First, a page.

Mohammed Ali, in one of the last of the radio series “In This I Believe” spoke to how even now, though beset with Parkinson’s disease and needing his wife to read his essay for him, he is still the “greatest of all time”. A paradigm of self-confidence, Ali’s American swagger and confidence contrasts greatly with Elder Dallin H. Oaks’ similarly paradigmatic reading of C.S. Lewis such that a self itself sets a man up for a fall.
Set in the sweet place as the first talk in the Sunday afternoon session of the 179th Annual General Conference, Elder Oaks lays out not only what he sees as a gospel ideal but something which makes Latter-day Saints unique. Lewis may have been speaking to Mere Christianity, a category much broader than Mormonism, but Elder Oaks sets out something peculiar to the Church in his rendering, though he cites a popular author who is not a member of the Church. That peculiarity is not a dedication to service, which Oaks’ speech also emphasizes; rather it is losing your self. And, that loss of self is something we have covenanted to, he holds.
Elder Oaks lays out a model of Jesus. He says this model is of “denying our selfish interests in order to serve others”. Yet he specifies what this denial of self consists of when he cites Matthew 16 “For whosoever will lose his life for my sake shall find it”. Losing oneself for Christ is the road to eternal life.
What typifies this service in which one can lose oneself and gain salvation? Elder Oaks lists examples that can be seen as service to others, to be sure, but they are mostly characterized as service to the Church as a stand in for Christ: filling callings, missionary work, dedication to family, working for Prop 8, Church organized humanitarian service, and attending Church meetings. The reason Elder Oaks can put together this dissimilar set of activities emphasizing the Church’s place in our lives and our dedication to it and call it “service to others,” without commenting on how the organization mediates the relationship of service between people, is because of the contrast he draws with the world, typified in the “great and spacious building.”
Elder Oaks claims Mormons are unique. He cites Elder Widtsoe: “we cannot walk as other men or talk as other men.” Other men can be selfish; they can focus on career, on financial success, on finding and celebrating themselves, but Latter-day Saints cannot do so, because of their covenants. Instead, Saints are models of “unselfish cooperation for the common good.” While Elder Oaks does not tease out the implications of his contrast of a socialist model with that of capitalism, where the greater good comes from each seeking their selfish satisfaction, he does reduce the world to “seeking something for nothing,” such as through gambling or perhaps speculation.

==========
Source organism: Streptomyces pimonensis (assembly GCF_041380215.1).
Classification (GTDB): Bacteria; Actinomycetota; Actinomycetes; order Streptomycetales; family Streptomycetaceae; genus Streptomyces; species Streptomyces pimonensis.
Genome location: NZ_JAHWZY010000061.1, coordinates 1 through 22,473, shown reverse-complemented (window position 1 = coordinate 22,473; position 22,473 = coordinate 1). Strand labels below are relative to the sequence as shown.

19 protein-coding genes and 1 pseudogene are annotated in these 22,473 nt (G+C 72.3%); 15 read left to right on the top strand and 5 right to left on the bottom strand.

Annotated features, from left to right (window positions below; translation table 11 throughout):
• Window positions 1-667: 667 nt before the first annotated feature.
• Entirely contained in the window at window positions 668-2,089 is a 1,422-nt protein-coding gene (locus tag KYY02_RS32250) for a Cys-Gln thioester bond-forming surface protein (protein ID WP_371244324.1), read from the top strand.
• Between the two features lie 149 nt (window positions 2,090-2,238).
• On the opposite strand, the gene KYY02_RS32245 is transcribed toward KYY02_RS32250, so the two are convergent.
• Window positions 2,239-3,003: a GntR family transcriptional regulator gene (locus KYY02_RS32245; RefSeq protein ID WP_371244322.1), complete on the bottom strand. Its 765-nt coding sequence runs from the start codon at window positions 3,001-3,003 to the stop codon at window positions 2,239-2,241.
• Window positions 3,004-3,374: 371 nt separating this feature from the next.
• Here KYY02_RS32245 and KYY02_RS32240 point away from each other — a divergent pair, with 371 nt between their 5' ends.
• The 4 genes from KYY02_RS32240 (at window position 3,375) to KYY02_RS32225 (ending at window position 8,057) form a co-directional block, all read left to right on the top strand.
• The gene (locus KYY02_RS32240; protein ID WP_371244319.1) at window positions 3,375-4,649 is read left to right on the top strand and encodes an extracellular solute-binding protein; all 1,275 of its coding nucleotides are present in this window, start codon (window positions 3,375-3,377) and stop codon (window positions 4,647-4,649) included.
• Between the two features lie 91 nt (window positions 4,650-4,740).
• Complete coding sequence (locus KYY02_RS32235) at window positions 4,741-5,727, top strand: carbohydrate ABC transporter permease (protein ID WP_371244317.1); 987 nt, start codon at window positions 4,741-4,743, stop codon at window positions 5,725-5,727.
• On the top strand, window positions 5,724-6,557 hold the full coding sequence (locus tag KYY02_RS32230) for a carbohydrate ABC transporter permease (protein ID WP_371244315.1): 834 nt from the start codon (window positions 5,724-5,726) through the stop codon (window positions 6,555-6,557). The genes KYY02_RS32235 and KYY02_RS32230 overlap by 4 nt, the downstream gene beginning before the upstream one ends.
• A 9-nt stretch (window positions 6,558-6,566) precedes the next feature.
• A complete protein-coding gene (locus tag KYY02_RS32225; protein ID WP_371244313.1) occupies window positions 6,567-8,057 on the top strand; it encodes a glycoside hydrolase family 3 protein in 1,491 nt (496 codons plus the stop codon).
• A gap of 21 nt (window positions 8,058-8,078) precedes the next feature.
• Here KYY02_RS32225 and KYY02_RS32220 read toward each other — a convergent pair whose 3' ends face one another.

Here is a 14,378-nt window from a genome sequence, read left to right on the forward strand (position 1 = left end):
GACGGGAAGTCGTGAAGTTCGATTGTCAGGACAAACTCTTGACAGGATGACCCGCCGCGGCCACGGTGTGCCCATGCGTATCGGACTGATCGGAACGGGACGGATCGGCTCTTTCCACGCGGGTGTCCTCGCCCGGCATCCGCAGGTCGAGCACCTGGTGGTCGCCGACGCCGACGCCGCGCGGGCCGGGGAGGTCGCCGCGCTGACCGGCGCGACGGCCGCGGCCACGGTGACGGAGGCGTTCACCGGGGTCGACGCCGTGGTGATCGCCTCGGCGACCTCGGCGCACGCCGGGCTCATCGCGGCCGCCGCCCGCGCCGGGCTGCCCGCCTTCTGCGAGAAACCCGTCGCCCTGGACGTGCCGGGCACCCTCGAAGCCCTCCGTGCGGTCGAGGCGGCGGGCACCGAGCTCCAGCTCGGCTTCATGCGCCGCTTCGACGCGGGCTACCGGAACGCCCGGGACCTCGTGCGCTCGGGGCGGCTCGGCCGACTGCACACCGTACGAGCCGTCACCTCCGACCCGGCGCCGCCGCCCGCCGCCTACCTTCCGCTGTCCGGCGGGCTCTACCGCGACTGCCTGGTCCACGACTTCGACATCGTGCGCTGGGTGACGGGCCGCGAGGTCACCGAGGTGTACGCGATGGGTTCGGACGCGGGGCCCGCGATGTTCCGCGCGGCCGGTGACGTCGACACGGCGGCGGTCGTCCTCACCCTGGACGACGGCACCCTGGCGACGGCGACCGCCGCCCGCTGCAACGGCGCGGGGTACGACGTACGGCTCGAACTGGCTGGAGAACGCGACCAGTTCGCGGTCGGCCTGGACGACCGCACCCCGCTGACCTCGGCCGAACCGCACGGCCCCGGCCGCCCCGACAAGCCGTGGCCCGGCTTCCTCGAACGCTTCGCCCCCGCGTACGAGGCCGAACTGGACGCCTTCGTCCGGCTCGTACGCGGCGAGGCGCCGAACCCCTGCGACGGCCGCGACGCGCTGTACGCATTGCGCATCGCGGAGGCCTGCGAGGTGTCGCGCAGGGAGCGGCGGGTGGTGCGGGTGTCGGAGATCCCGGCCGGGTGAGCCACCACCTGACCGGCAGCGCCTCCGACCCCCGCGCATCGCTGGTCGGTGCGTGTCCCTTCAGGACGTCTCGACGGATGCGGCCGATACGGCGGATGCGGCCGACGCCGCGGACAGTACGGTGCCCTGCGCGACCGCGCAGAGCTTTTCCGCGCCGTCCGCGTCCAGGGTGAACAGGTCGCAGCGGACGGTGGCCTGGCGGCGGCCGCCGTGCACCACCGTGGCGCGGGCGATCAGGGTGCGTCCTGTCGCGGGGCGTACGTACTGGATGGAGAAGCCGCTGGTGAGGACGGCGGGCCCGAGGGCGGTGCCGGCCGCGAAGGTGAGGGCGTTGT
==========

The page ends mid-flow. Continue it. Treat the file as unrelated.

Perhaps the logical leaps of his presentation can be understood by an unexpected plaintiveness in the written version, because of the cost to members and Church of Prop 8 activity at a time when the logical underpinnings of it have been decimated by the Iowa Supreme Court and by the actions of the Vermont Legislature, and because of the severe recession afflicting the world due to the derivatives bubble. It is strange, for example, to emphasize selfless service to Church as service to others and then cite a Catholic nun, Mother Teresa, as the prime example of such. It is also strange that he cites Lewis to state that “hav[ing] a self at all” is bad because of the temptation of “wanting to be at the centre—wanting to be God, in fact. … What Satan put into the head of our remote ancestors” Oaks quotes Lewis “was the idea that they could ‘be like Gods”. Yet Latter-day Saint temple ordinances and theology are about helping people become Gods. The difference is that for Lewis, the wanting to be Gods is about people creating themselves, making themselves their own masters and finding happiness away from God. For Latter-day Saints, according to Oaks, becoming Gods is about choosing to lose your self.
Strangely, Elder Oaks seems to accept the idea that the Latter-day Saint community is typified by blind obedience and tight organization—one could read this to speak of social control—so long as it is understood that the Church is not just that, but that those characteristics result from “faith in the Lord Jesus Christ, from the inspired teachings of our leaders, and from the commitments and covenants we make.” His argument to intent here is key, it seems to me. In this he is accepting an important principle from his legal background on weighing actions, even though he gives a backhanded validity to many critics of the Church.
Nevertheless, Elder Oaks makes a call for people to renew their commitment to Church and devotion by sacrificing themselves. He lays out, as a result, a strong vision of an LDS world—strongly set apart from the rest of the world—is one of self-less persons joining together in cooperation for faithful ends. This contrasts strongly with National Public Radio’s celebration of an aged and battered icon, who can still celebrate himself as the greatest of all.